Being religious may come with a longevity boost, a new study suggests.
The study, which analyzed the obituaries of more than 1,000 people across the United States, found that people with a religious affiliation lived nearly 4 years longer, on average, than those without a religious affiliation.
The findings held even after the researchers took into account each person's biological sex and marital status, two factors that are known influence life span. Indeed, women live about 4.8 years longer than men, on average, but the effect of religion on life span came close to matching this, the researchers said.
"Religious affiliation had nearly as strong an effect on longevity as gender does, which is a matter of years of life," study lead author Laura Wallace, a doctoral student in psychology at The Ohio State University, said in a statement.
The study agrees with previous research linking religion with health benefits. For example, existing research has found that attending religious services is tied to a longer life span. However, these earlier studies often used people's self-reports of service attendance, and it's unclear how accurate those reports are. In contrast, in the new study, religious affiliation was reported by the obituary writer. [8 Ways Religion Impacts Your Life]
Still, the researchers noted that their study found only an association and did not determine whether being religious causes a boost in longevity or whether healthier people tend to be more religious.
The study was published online today (June 13) in the journal Social Psychological and Personality Science.
Religion and life span
For the study, the researchers analyzed about 1,100 obituaries from 42 major U.S. cities published online between 2010 and 2011. A person was determined to have a religious affiliation if the obituary mentioned religious activities. The researchers also noted the person's age, sex and marital status, as well as the number of social and volunteer activities listed.
The researchers found that, after taking into account sex and marital status, people with a religious affiliation lived 3.8 years longer, on average, than those without a religious affiliation.
Further analysis revealed that volunteering and involvement with social organizations explained part but not all of the link between religion and longevity.
Lifestyle factors could also help explain the link. Many religions have rules that restrict unhealthy practices, such as alcohol and drug use, which may play a role in longevity, the researchers said. In addition, "many religions promote stress-reducing practices that may improve health, such as gratitude, prayer or meditation," said study co-author Baldwin Way, an associate professor of psychology at Ohio State.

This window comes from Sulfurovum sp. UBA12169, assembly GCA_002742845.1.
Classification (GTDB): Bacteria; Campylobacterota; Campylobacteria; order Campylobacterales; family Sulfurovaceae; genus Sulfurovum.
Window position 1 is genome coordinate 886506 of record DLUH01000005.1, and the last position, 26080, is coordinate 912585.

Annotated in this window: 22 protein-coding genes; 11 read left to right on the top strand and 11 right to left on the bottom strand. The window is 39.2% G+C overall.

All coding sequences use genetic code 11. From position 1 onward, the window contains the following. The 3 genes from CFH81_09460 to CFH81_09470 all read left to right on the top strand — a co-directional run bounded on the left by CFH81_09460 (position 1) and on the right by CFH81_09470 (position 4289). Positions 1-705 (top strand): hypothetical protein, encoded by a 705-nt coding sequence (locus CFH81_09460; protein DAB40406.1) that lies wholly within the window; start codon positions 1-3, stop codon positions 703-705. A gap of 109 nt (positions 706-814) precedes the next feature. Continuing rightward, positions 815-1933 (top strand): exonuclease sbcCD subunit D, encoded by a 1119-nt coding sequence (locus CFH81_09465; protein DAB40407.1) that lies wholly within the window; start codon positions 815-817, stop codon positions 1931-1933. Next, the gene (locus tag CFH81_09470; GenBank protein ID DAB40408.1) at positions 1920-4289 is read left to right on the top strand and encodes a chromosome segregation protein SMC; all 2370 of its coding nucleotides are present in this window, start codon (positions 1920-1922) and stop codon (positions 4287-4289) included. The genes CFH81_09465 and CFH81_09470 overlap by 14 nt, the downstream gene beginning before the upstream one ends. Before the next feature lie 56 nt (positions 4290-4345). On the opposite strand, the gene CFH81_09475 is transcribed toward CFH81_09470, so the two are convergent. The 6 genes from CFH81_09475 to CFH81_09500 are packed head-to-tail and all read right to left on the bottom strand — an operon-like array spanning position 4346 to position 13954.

However, the study was not able to assess lifestyle factors or stress-reducing practices based on the obituary reports. So, more research is needed to look at the role those factors play in the relationship between religion and longevity, the researchers said.
Interestingly, the study also suggested that the overall level of religiosity in a city, and how much residents in the city value conformity to social norms, may also affect the link.
In highly religious cities where conformity to social norms was important, religious people tended to live longer than nonreligious people. But in highly religious cities where conforming to social norms wasn't very important, nonreligious people tended to live just as long as religious people did, Wallace said.
The researchers called this a "spillover" effect, in which the positive health benefits of religion spill over into the nonreligious population. In other words, in these situations, nonreligious people may be positivity influenced by being in a religious environment, without being religious themselves, possibly due to effects of religion on mental and physical health in the community.
Still, these findings are preliminary and need to be replicated in other studies, the researchers said.
Original article on Live Science.
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Rachael is a Live Science contributor, and was a former channel editor and senior writer for Live Science between 2010 and 2022. She has a master's degree in journalism from New York University's Science, Health and Environmental Reporting Program. She also holds a B.S. in molecular biology and an M.S. in biology from the University of California, San Diego. Her work has appeared in Scienceline, The Washington Post and Scientific American.